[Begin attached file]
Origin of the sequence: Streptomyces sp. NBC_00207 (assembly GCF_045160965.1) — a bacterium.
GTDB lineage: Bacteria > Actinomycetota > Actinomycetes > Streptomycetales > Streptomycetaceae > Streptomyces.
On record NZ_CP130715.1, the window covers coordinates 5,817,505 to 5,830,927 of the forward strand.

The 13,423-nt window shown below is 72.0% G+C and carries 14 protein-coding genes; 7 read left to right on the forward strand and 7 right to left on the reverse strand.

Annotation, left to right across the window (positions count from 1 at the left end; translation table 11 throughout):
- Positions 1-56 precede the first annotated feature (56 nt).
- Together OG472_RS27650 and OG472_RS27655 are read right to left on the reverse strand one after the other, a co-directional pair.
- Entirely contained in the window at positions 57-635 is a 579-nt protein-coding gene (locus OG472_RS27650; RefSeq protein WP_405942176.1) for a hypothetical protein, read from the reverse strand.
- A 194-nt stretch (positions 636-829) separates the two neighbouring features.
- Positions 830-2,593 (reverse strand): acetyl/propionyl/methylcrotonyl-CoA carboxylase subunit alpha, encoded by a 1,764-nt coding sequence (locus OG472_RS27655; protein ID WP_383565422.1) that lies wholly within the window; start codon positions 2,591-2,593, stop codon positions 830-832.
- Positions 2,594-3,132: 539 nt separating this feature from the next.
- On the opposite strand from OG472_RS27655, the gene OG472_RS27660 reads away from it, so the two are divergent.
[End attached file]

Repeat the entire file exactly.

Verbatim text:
Origin of the sequence: Streptomyces sp. NBC_00207 (assembly GCF_045160965.1) — a bacterium.
GTDB lineage: Bacteria > Actinomycetota > Actinomycetes > Streptomycetales > Streptomycetaceae > Streptomyces.
On record NZ_CP130715.1, the window covers coordinates 5,817,505 to 5,830,927 of the forward strand.

The 13,423-nt window shown below is 72.0% G+C and carries 14 protein-coding genes; 7 read left to right on the forward strand and 7 right to left on the reverse strand.

Annotation, left to right across the window (positions count from 1 at the left end; translation table 11 throughout):
- Positions 1-56 precede the first annotated feature (56 nt).
- Together OG472_RS27650 and OG472_RS27655 are read right to left on the reverse strand one after the other, a co-directional pair.
- Entirely contained in the window at positions 57-635 is a 579-nt protein-coding gene (locus OG472_RS27650; RefSeq protein WP_405942176.1) for a hypothetical protein, read from the reverse strand.
- A 194-nt stretch (positions 636-829) separates the two neighbouring features.
- Positions 830-2,593 (reverse strand): acetyl/propionyl/methylcrotonyl-CoA carboxylase subunit alpha, encoded by a 1,764-nt coding sequence (locus OG472_RS27655; protein ID WP_383565422.1) that lies wholly within the window; start codon positions 2,591-2,593, stop codon positions 830-832.
- Positions 2,594-3,132: 539 nt separating this feature from the next.
- On the opposite strand from OG472_RS27655, the gene OG472_RS27660 reads away from it, so the two are divergent.